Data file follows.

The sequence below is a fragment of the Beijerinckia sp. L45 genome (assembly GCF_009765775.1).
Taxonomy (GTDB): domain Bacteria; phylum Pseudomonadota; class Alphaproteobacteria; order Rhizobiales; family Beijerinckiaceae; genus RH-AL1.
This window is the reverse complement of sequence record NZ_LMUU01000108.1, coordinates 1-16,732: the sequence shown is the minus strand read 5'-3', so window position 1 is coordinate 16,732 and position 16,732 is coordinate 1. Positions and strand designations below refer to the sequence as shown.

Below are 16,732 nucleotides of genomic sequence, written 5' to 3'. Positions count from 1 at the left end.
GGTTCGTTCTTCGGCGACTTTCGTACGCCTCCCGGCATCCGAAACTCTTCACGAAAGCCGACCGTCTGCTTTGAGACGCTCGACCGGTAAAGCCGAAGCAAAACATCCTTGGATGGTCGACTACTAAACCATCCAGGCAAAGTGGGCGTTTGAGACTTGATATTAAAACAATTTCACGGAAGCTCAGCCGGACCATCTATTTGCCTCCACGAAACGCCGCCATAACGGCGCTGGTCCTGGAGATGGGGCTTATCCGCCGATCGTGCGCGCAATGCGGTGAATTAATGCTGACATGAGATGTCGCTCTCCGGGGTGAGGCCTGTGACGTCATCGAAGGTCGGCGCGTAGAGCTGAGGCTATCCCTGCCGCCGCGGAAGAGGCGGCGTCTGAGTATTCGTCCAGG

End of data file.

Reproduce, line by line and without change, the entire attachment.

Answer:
The sequence below is a fragment of the Beijerinckia sp. L45 genome (assembly GCF_009765775.1).
Taxonomy (GTDB): domain Bacteria; phylum Pseudomonadota; class Alphaproteobacteria; order Rhizobiales; family Beijerinckiaceae; genus RH-AL1.
This window is the reverse complement of sequence record NZ_LMUU01000108.1, coordinates 1-16,732: the sequence shown is the minus strand read 5'-3', so window position 1 is coordinate 16,732 and position 16,732 is coordinate 1. Positions and strand designations below refer to the sequence as shown.

Below are 16,732 nucleotides of genomic sequence, written 5' to 3'. Positions count from 1 at the left end.
GGTTCGTTCTTCGGCGACTTTCGTACGCCTCCCGGCATCCGAAACTCTTCACGAAAGCCGACCGTCTGCTTTGAGACGCTCGACCGGTAAAGCCGAAGCAAAACATCCTTGGATGGTCGACTACTAAACCATCCAGGCAAAGTGGGCGTTTGAGACTTGATATTAAAACAATTTCACGGAAGCTCAGCCGGACCATCTATTTGCCTCCACGAAACGCCGCCATAACGGCGCTGGTCCTGGAGATGGGGCTTATCCGCCGATCGTGCGCGCAATGCGGTGAATTAATGCTGACATGAGATGTCGCTCTCCGGGGTGAGGCCTGTGACGTCATCGAAGGTCGGCGCGTAGAGCTGAGGCTATCCCTGCCGCCGCGGAAGAGGCGGCGTCTGAGTATTCGTCCAGG